Growing up, I was often crafting, learning crochet and dress making from my mother, knitting from a neighbour, and many other crafts from magazines and books.
In England I came across my first patchwork quilt, and from then on I needed to learn how to make them. Beginner's classes started me of with drafting blocks, making templates and hand sewing (no rulers and rotary cutters at first!), followed by more classes, workshops, books and magazines, always wanting to learn more. A visit to a quilt exhibition has me peering closely at the way certain effects have been achieved, even now, so many years later. I just LOVE to learn new things!


Moving so often, quilt making also gave me an opportunity to find new people and make friends wherever I went. In some places it took a while to find out about them, but always I did find some group or other of friendly and welcoming quilters. And soon enough I was teaching quilt making, too.


Then in 2012, I started a City & Guilds Level 3 Certificate course, and as part of that we set up a (private) blog to share notes and work between us students. Which led me to start reading blogs, and starting my own blog soon after. Since I have a compulsion to stitch and sew (I sew, of course!), and fill the blog with my creative works, its inspiration and anything that takes my fancy, I named it Studio Sew of Course, and followed by being "sewofcourse" for all social media. I am very active especially on Instagram, but can be found elsewhere as well if you are so inclined.

Of course, I learned so much again in the course! The range of techniques covered in City & Guilds is enormous, and the design process poses challenges of its own. The course includes many, many samples and small projects, as well as five main items to be made, see my City & Guilds page for some of it.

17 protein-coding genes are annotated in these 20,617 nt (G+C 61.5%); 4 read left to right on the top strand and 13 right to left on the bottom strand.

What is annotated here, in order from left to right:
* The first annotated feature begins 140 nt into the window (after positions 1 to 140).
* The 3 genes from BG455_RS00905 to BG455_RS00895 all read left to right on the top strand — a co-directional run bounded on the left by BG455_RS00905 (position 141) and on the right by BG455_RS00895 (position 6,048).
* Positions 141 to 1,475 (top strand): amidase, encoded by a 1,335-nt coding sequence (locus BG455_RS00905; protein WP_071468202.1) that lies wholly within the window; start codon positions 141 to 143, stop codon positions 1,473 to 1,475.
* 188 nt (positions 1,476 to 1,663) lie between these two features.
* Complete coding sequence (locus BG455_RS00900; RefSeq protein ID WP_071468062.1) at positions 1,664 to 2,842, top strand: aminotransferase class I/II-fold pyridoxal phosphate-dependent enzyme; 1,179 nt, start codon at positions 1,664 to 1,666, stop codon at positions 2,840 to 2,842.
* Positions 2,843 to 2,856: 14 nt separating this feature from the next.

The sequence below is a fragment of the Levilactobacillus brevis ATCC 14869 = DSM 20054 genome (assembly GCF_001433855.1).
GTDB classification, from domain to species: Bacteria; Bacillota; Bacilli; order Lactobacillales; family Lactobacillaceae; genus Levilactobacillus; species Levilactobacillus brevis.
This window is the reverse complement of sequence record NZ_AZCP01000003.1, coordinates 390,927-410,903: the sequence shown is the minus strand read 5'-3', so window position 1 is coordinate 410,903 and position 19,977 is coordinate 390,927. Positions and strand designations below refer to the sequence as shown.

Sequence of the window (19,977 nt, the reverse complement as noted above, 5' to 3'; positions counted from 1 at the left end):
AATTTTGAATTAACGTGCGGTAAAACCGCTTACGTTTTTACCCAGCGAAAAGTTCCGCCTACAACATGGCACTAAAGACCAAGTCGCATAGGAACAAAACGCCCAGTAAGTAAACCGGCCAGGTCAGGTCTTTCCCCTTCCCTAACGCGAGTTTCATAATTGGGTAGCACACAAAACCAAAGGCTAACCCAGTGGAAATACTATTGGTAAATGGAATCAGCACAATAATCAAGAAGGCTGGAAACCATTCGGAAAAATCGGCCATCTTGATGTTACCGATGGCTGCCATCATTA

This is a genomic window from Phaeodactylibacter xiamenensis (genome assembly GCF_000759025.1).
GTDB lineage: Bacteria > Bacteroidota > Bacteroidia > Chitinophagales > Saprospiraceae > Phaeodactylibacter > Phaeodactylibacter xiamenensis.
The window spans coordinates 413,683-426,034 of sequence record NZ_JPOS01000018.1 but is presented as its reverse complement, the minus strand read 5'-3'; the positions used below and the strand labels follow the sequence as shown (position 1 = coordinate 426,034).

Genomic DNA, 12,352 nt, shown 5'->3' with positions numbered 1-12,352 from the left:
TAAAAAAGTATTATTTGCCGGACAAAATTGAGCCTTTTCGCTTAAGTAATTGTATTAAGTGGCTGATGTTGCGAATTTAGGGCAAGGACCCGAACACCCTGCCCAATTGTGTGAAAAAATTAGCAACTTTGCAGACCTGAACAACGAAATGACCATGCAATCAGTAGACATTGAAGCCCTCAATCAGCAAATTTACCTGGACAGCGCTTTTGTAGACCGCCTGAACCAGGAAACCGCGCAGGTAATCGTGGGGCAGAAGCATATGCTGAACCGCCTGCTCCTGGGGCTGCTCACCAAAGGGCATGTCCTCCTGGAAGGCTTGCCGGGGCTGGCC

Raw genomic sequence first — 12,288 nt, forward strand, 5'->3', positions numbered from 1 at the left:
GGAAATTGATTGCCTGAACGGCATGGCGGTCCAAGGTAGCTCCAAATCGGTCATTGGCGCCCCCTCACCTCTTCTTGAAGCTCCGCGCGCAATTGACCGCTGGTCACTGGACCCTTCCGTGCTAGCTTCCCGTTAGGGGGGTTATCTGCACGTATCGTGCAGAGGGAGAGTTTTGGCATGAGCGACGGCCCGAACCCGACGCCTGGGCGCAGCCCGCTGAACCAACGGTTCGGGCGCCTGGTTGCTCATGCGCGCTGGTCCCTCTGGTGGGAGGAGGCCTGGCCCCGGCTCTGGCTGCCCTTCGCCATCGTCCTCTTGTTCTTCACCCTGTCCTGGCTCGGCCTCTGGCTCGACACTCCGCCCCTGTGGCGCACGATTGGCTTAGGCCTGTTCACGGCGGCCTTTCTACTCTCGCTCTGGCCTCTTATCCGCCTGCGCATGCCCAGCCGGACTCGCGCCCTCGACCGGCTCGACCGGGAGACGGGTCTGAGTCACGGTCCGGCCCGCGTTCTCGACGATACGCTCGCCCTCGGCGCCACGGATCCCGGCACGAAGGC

Since the course my way of quilt making has changed, too. I have always been easily tempted to try something new, but now I'd try anything. And of course I made the most wonderful friends!!



In all those years I mainly hand quilted my quilts, not having a lot of confidence to use my domestic machine for quilting. This has led to a rather large number of half-quilted quilts, and unquilted quilt tops! Then I discovered the Finishalong a couple of years ago, and joining in has helped me to reduce the number of WIPs to a more acceptable amount. I also got a lot of practice in machine quilting as part of the City & Guilds course, so my confidence has grown somewhat. Now I have to just put it into practice some more... and remember to quilt with a less stops and starts - I hate tying in a million threads! Machine quilting may help finish some of my projects a bit quicker.



What's next?

My current Finishalong list contains some rather varied projects, and is not in danger of being finished any time soon. Besides, there are more projects in the house that haven't even made it on the list (yet). I can see my list grow longer before it will get any smaller! I do like the idea that I am working to finish those quilts, but I won't be beating myself up over it. And only projects I still like are making it onto the list in the first place.

I still teach a weekly quilt group in our local library, and we hold a yearly exhibition of our work there, too. They have a great exhibition space!
I am also working on another pattern or two (my few available patterns can be found on the Patterns page), I have plans to improve and extend the blog/website, and ideas for several new quilts are being turned over in my head... I have also been editing quilt patterns for several people over the past few years, too, and hope to do some more of that. I just love to puzzle on the quilt maths, and improving pattern instructions.

Besides that, I have a part-time job, we have three boys (13, 18, and 22), and a large (and rather unconventional) garden:


And I love going on walks and taking photographs (these are from last weekend):




One thing is for sure: I won't be bored for a long time yet!!

Sandra